1. Financial Organization: My first investment is approximately 10,00,000tk. Its included my own money, bank loan and other dept. My additional capital approximately 5,00,000tk. My business is self oriented and I have not any share holder. 2. Compensation: My business is self oriented and individually I am the owner of my business. So I am compensatory of my business.

3. Financial Projection: My first year profit is approximately 1,50000tk and second year profit is approximately 2,50000tk. Now I am in growth stage. I am try to modified my product into new look and search new market segment for increase my sale volume.

Risk and Reward

1. Risk: Every new venture has a risk. So as an entrepreneur I am looking for honesty here. 2. Reward: Include expectations regarding dividends, loan repayment, and reinvestment of profits. Expansion, public offering and so on. With this thought in mind the entrepreneur should ask himself this question once he has finished assembling his business plan: Does this reflect the way he wants to be perceive? If it does he has done everything he possibly can do? The entrepreneur must not be in a hurry in preparing the business plan. It should be made with adequate information to be processed by person with experience & vision. Else the whole exercise may prove to useless and irritating.

The entire business planning process forces the entrepreneur to analyze all aspects of the venture and to prepare an effective strategy to deal with the uncertainties that arises. Thus a business plan may help an entrepreneur avoid a project doomed to failure. As one researcher states, if you proposed venture is marginal at best, the business plan will show you why and may help you avoid paying the high tuition of business failure. It is far cheaper into to begin an ill-fated business than to learn by experience what your business plan could have taught you at a cost of several hours of concentrated work. It is important entrepreneurs prepare their own business plan. if an entrepreneurial team is involved, then all of the key members should be part of writing the plan; in this case it is important the lead entrepreneur understand the contribution of each team member. If consultants are sought to help prepare a business plan, the entrepreneur must remain the driving force behind the plan. Seeking the advice and assistance of outside professionals is always wise, but entrepreneurs need to understand every aspect of the business plan, since it is they who come under the scrutiny of financial sources. Thus the business plan stands as the entrepreneurs description and prediction for his or her venture.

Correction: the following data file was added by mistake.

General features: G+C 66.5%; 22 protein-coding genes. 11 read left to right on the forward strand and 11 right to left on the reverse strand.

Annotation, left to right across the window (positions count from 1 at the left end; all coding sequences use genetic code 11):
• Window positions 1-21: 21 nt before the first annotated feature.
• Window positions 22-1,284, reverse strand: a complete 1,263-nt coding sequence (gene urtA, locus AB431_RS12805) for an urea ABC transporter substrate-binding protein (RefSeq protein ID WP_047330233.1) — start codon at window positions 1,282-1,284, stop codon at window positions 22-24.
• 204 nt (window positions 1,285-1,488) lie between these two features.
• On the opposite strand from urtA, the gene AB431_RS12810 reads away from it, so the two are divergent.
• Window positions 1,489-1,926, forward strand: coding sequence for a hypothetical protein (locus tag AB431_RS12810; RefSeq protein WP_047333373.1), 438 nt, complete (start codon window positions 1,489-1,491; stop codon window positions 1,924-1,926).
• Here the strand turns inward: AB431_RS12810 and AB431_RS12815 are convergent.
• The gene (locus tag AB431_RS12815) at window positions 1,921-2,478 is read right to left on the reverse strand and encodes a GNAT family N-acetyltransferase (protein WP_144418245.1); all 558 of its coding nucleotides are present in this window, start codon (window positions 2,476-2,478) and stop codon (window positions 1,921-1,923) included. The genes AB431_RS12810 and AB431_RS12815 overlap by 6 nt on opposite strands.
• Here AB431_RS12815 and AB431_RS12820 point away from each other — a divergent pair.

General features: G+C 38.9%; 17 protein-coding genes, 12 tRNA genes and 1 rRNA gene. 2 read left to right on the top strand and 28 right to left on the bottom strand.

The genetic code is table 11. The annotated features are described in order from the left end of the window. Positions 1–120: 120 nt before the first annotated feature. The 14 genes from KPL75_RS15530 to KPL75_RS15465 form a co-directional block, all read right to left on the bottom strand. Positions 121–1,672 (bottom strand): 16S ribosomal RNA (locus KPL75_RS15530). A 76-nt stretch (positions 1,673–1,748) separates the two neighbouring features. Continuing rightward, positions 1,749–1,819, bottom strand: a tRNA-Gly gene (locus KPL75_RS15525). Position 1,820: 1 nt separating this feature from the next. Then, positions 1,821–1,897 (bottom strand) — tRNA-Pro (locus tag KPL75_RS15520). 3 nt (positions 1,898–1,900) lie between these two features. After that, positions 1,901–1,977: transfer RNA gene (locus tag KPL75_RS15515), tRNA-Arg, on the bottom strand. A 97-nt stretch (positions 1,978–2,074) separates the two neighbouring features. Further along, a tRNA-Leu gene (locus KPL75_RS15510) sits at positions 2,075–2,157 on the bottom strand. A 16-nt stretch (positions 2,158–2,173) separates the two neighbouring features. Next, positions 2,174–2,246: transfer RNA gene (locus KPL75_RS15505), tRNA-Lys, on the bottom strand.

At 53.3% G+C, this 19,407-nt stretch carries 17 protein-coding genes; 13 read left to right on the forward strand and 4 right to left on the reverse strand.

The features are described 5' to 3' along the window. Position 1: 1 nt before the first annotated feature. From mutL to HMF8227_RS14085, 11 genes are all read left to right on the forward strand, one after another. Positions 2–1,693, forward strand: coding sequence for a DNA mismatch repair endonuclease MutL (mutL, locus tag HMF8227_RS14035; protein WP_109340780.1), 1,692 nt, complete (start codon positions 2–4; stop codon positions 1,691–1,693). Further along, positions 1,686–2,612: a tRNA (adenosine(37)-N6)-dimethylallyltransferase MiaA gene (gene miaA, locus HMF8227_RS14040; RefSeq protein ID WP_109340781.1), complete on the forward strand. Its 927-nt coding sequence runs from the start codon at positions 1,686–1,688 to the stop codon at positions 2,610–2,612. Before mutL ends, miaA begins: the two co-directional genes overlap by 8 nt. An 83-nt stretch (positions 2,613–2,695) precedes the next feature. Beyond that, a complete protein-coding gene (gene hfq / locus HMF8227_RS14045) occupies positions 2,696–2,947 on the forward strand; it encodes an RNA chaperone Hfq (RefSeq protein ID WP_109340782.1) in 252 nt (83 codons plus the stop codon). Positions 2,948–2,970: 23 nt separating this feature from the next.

And it must be defended by the entrepreneur-simply put. It is the entrepreneurs responsibility. Other benefits are derived from a business plan for both the entrepreneur and the financial sources that read it and evaluate the venture. Especially for the entrepreneur, the following benefits are gained: The time, Effort, research, and discipline needed to put together a formal business plan force the entrepreneur to view the venture critically and objectively. The business plan quantifies objectives, providing measurable benchmarks for comparing forecasts with actual results. The completed business provides the entrepreneur with a communication tool for outside financial sources as well as an operational tool for guiding the venture toward success. The competitive, economics, and financial analyses included in the business subject the entrepreneur to close scrutiny of his or her assumptions about the ventures success. Since all aspects of business venture must be addressed in the plan. The entrepreneur develops and examines operating strategies and expected results for the out side evaluators.

These 9 (nine) areas include multidimensional factors which are required for starting a Business.

Financial Record



Location Coordination of The Business Business Success Lease Competition Customer Inventory Management Demographic